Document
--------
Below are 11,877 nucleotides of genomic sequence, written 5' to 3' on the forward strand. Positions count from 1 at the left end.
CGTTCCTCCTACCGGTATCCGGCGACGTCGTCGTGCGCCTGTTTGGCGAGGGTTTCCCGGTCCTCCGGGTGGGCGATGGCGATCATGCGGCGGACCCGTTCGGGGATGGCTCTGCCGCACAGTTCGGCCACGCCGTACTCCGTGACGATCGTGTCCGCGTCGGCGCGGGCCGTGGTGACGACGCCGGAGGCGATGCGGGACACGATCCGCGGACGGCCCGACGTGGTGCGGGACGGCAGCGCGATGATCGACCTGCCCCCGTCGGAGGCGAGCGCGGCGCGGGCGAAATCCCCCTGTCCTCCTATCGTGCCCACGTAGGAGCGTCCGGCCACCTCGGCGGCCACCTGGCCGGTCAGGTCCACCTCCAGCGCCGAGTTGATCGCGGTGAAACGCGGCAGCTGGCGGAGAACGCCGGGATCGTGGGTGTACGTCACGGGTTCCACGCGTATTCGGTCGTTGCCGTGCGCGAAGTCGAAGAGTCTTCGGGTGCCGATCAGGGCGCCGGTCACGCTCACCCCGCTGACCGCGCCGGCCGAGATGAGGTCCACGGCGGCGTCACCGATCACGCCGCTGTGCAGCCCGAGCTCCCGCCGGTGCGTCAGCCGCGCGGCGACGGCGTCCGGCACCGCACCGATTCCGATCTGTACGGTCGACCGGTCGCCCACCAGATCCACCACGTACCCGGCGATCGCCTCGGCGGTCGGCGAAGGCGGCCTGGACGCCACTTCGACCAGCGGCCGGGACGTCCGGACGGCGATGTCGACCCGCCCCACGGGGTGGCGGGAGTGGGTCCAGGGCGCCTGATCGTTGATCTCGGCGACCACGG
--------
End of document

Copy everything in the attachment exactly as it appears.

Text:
Below are 11,877 nucleotides of genomic sequence, written 5' to 3' on the forward strand. Positions count from 1 at the left end.
CGTTCCTCCTACCGGTATCCGGCGACGTCGTCGTGCGCCTGTTTGGCGAGGGTTTCCCGGTCCTCCGGGTGGGCGATGGCGATCATGCGGCGGACCCGTTCGGGGATGGCTCTGCCGCACAGTTCGGCCACGCCGTACTCCGTGACGATCGTGTCCGCGTCGGCGCGGGCCGTGGTGACGACGCCGGAGGCGATGCGGGACACGATCCGCGGACGGCCCGACGTGGTGCGGGACGGCAGCGCGATGATCGACCTGCCCCCGTCGGAGGCGAGCGCGGCGCGGGCGAAATCCCCCTGTCCTCCTATCGTGCCCACGTAGGAGCGTCCGGCCACCTCGGCGGCCACCTGGCCGGTCAGGTCCACCTCCAGCGCCGAGTTGATCGCGGTGAAACGCGGCAGCTGGCGGAGAACGCCGGGATCGTGGGTGTACGTCACGGGTTCCACGCGTATTCGGTCGTTGCCGTGCGCGAAGTCGAAGAGTCTTCGGGTGCCGATCAGGGCGCCGGTCACGCTCACCCCGCTGACCGCGCCGGCCGAGATGAGGTCCACGGCGGCGTCACCGATCACGCCGCTGTGCAGCCCGAGCTCCCGCCGGTGCGTCAGCCGCGCGGCGACGGCGTCCGGCACCGCACCGATTCCGATCTGTACGGTCGACCGGTCGCCCACCAGATCCACCACGTACCCGGCGATCGCCTCGGCGGTCGGCGAAGGCGGCCTGGACGCCACTTCGACCAGCGGCCGGGACGTCCGGACGGCGATGTCGACCCGCCCCACGGGGTGGCGGGAGTGGGTCCAGGGCGCCTGATCGTTGATCTCGGCGACCACGG